Tuesday, May 31, 2016

Tribal Flags

Full disclosure: I'm back-dating this one to make it match the parsha which we read, in actuality, yesterday (although it won't be read for another week outside Israel), not to mention to make an entry for last month. Here it's Yom Yerushalayim, and the young man, a budding vexillologist, much to his father's delight, has begun to identify every Israeli flag as that of "Shalayim." This Shabbat, with the help of a flag-spangled shirt of his mother's, I taught him Gibraltar as well. More to come later this week!

It reminded me that 13 years ago exactly I submitted a long post about the flags of the tribes of Israel to the Flags of the World Mailing List, which I would later manage for a while. It was essentially a translation of the commentaries on Parshat Bamidbar, of course- hence the timing both then and now. You can read it here; I present an edited version below.

The two rabbinic commentaries concerning the flags of the tribes are Numbers Rabbah and Pseudo-Jonathan.

Numbers Rabbah is a Midrash, part of the collection called Midrash Rabbah, the Great Midrash. A Midrash (there are about a hundred) expounds (which is the meaning of the word "midrash") on verses in the Bible, whether to determine Jewish law or, alternatively, non-legal matters such as history or lore from them. They were written over a large span of time, from about the first century until about the tenth. (Some collections date from the next few centuries after that) Numbers Rabbah, on the Book of Numbers, was written in about the ninth century. It's in Hebrew, and the somewhat loose translation below is my own.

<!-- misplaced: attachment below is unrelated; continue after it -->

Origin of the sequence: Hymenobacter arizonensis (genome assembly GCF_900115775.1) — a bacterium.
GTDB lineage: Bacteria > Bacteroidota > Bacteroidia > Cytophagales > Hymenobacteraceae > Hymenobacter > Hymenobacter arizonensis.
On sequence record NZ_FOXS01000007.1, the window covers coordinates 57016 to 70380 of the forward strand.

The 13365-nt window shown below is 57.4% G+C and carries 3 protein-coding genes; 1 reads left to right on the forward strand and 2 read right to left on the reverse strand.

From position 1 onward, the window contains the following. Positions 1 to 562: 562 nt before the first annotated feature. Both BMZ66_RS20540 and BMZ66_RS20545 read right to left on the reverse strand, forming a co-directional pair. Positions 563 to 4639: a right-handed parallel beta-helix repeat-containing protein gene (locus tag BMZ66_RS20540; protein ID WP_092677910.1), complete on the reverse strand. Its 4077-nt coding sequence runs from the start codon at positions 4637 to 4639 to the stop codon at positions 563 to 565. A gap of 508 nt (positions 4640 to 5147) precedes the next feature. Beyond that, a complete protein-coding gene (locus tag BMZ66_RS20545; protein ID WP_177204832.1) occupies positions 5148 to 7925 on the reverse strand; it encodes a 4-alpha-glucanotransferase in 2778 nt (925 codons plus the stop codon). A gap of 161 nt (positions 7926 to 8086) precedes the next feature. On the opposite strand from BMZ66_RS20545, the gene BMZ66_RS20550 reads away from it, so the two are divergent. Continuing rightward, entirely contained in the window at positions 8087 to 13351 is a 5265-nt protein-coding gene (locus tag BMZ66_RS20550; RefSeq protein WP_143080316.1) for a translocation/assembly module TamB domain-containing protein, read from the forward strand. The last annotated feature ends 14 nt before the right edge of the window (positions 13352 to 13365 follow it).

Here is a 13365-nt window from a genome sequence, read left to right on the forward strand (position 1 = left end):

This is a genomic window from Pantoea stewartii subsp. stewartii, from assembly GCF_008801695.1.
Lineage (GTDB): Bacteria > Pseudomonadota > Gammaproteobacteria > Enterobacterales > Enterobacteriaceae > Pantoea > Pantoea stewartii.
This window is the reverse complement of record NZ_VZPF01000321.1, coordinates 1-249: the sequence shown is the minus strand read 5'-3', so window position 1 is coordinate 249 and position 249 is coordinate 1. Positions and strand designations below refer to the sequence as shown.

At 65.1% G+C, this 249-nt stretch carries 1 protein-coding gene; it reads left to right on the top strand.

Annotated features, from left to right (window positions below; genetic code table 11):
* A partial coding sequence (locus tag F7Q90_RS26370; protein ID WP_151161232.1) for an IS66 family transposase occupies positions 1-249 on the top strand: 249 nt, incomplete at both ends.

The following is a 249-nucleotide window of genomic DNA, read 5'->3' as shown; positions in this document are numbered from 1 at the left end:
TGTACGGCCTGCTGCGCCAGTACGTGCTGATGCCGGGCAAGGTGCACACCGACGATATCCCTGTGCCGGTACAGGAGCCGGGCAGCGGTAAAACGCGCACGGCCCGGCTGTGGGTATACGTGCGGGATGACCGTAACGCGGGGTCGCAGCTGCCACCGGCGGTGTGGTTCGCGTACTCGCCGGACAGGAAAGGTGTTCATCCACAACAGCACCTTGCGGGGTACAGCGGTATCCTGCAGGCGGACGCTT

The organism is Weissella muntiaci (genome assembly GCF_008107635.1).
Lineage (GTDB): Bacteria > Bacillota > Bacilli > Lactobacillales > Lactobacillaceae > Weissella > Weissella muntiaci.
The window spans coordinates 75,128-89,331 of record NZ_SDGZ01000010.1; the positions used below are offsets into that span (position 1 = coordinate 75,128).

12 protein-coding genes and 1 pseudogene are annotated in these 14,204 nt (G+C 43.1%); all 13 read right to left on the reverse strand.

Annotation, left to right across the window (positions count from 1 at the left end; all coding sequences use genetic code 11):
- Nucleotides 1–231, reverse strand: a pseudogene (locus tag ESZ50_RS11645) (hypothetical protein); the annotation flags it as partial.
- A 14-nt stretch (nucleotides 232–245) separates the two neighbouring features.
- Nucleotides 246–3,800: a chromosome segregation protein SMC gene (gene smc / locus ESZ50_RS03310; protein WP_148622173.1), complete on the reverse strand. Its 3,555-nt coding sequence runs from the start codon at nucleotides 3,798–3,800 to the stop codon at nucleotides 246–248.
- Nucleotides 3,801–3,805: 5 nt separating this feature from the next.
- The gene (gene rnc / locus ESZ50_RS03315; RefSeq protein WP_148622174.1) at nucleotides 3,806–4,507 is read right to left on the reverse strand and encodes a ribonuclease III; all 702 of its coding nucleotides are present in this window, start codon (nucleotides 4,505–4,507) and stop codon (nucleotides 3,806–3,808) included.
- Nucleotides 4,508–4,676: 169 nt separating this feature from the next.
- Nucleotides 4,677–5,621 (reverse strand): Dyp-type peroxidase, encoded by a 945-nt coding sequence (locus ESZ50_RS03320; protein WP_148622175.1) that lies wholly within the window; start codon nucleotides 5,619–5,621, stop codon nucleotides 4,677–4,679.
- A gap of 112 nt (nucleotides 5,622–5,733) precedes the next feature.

Pseudo-Jonathan is a Targum, that is, a translation of the Bible (here, of the first five books, including Numbers) into Aramaic. There are several Targums, of different style. Some are simple translations with minimal exposition, but Pseudo-Jonathan gives much commentary among its translation- all of what is below is not in the actual Biblical text. (The text here was actually called the "Jerusalem Targum, "as it was written in Israel, but someone mistook the initials for Targum Jonathan, another Targum, and the name stuck, hence the use of the term "Pseudo-Jonathan.) This Targum was written in about the seventh or eighth century. The translation from the Aramaic is my own; as my knowledge of Aramaic isn't as good as my knowledge of Hebrew, it's a bit rougher.

An important note: Although the two works were written at the above dates, each uses sources that were much older, dating to the first or second centuries. These sources, in turn, may have been based on even older traditions, perhaps dating back to the time of the writing of the Bible and/or the events described therein. Going back that far, one would have to see what the vexillological customs of the ancient Mesopotamia (the place of origin of the Israelites), ancient Canaan/Phoenicia (where they had originally come from and where they were going back to) and ancient Egypt (where they had just come from) were. Of course, it is hard to tell what portions of these two works have long traditions behind them and what portions do not, and one cannot discount the fact the descriptions of flags here are undoubtedly influenced by flags that existed in the early Middle Ages, when they were written. The word "flags" here may thus mean "banner" or "strip of cloth" or "vexillum" or perhaps even "flag" in our modern sense. However, the original standards, if any, may have been an object (a vexillloid) of some sort. (Note that the Midrash attributes the widespread use of colored cloth flags to the example of the Israelites!)